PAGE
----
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The Core-Periphery Model: Existence And Uniqueness Of Short-Run Equilibrium

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Listed:
  • Pascal Mossay

    (Universidad de Alicante)

Abstract

We consider the core-periphery model by Krugman (1991). The nature and stability of the possible steady states of the model have been made progressively precise, see Fujita et al. (1999) and Baldwin et al. (2003). In that model as well as in all the new economic geography models that have been derived from it, the short-run (instantaneous) equilibrium is implicitly determined by the current labor distribution across regions. The numerical computations used so far to determine the short-run equilibrium, tend to suggest its existence. In this work, an existence and uniqueness proof of short-run equilibrium is provided.

Suggested Citation

  • Pascal Mossay, 2005. "The Core-Periphery Model: Existence And Uniqueness Of Short-Run Equilibrium," Working Papers. Serie AD 2005-37, Instituto Valenciano de Investigaciones Económicas, S.A. (Ivie).
  • Handle: RePEc:ivi:wpasad:2005-37
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    File URL: http://www.ivie.es/downloads/docs/wpasad/wpasad-2005-37.pdf
    File Function: Fisrt version / Primera version, 2005
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    References listed on IDEAS

    as
    1. Masahisa Fujita & Paul Krugman & Anthony J. Venables, 2001. "The Spatial Economy: Cities, Regions, and International Trade," MIT Press Books, The MIT Press, edition 1, volume 1, number 0262561476, January.
    2. Krugman, Paul, 1991. "Increasing Returns and Economic Geography," Journal of Political Economy, University of Chicago Press, vol. 99(3), pages 483-499, June.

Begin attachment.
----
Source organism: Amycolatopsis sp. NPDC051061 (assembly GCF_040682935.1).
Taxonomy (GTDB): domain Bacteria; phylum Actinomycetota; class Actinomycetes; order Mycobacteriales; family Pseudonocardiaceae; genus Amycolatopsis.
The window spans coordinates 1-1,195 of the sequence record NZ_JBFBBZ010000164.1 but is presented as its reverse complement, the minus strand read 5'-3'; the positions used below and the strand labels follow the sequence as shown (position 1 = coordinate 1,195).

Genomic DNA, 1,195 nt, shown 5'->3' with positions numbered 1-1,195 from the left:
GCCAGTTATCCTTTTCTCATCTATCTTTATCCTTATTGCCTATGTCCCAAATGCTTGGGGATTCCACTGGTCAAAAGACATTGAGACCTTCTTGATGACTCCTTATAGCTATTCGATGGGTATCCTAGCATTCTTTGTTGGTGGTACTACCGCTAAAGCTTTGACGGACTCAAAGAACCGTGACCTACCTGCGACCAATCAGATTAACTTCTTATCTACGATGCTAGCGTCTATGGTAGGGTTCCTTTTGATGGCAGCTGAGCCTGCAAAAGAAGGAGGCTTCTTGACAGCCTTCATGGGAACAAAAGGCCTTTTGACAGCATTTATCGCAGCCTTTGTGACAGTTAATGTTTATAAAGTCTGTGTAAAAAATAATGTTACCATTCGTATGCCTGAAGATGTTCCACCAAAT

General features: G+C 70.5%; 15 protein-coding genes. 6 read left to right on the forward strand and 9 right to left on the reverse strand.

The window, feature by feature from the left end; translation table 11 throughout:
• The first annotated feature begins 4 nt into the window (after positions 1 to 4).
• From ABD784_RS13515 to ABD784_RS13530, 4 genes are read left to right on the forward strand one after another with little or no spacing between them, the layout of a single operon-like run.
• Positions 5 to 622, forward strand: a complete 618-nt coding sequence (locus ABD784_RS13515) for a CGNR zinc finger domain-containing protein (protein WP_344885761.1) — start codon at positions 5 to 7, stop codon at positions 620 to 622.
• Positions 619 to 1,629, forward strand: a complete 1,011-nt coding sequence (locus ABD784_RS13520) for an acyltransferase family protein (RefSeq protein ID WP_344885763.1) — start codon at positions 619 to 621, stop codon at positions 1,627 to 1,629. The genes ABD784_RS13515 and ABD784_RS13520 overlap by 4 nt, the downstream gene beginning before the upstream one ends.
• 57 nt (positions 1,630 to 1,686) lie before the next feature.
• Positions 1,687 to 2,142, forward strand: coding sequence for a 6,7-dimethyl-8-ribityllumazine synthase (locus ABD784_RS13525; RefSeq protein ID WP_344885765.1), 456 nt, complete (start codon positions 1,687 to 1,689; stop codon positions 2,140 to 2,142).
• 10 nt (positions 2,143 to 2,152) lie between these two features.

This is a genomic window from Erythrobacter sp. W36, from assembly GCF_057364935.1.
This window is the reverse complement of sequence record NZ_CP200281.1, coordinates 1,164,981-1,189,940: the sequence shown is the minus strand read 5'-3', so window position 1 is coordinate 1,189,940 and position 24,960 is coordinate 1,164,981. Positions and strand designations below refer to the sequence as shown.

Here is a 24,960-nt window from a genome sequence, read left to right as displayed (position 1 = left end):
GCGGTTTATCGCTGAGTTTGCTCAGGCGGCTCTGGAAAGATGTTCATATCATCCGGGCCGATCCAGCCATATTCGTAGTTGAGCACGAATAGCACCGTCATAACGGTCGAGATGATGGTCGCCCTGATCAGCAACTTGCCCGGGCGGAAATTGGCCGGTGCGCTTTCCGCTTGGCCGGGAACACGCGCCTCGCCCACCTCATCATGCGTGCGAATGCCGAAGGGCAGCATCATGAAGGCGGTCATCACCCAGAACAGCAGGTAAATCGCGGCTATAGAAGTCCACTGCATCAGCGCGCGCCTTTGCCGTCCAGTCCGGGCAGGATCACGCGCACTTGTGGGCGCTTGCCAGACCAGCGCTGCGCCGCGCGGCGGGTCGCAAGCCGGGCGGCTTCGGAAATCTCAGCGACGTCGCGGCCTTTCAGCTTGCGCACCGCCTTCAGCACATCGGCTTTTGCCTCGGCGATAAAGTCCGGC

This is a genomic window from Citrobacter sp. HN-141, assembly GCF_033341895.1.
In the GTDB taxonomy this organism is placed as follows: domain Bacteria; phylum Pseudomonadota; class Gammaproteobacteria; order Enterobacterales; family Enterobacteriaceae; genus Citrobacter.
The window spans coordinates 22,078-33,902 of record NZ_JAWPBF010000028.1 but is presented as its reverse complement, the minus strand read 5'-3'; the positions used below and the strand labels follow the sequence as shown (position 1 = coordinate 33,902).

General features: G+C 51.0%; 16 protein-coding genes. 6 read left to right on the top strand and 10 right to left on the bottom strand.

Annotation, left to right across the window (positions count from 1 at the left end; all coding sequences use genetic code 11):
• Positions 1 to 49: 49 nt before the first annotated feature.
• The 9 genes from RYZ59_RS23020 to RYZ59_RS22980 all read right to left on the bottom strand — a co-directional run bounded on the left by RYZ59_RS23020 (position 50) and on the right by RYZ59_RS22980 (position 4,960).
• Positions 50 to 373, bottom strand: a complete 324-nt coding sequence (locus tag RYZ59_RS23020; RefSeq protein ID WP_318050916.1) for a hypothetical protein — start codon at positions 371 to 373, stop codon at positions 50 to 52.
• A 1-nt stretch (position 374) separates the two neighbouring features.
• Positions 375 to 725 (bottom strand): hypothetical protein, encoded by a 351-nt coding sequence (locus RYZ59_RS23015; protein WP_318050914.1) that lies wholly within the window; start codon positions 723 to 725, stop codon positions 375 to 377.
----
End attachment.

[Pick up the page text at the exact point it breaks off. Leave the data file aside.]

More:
3. Fujita,Masahisa & Thisse,Jacques-François, 2013. "Economics of Agglomeration," Cambridge Books, Cambridge University Press, number 9781107001411.
    4. Gianmarco I. P. Ottaviano & Diego Puga, 1998. "Agglomeration in the Global Economy: A Survey of the 'New Economic Geography'," The World Economy, Wiley Blackwell, vol. 21(6), pages 707-731, August.
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    More about this item

    Keywords

    core-periphery; economic geography; fixed point F12; R12; R23; C62;

    JEL classification:

    • F12 - International Economics - - Trade - - - Models of Trade with Imperfect Competition and Scale Economies; Fragmentation
    • R12 - Urban, Rural, Regional, Real Estate, and Transportation Economics - - General Regional Economics - - - Size and Spatial Distributions of Regional Economic Activity; Interregional Trade (economic geography)
    • R23 - Urban, Rural, Regional, Real Estate, and Transportation Economics - - Household Analysis - - - Regional Migration; Regional Labor Markets; Population
    • C62 - Mathematical and Quantitative Methods - - Mathematical Methods; Programming Models; Mathematical and Simulation Modeling - - - Existence and Stability Conditions of Equilibrium

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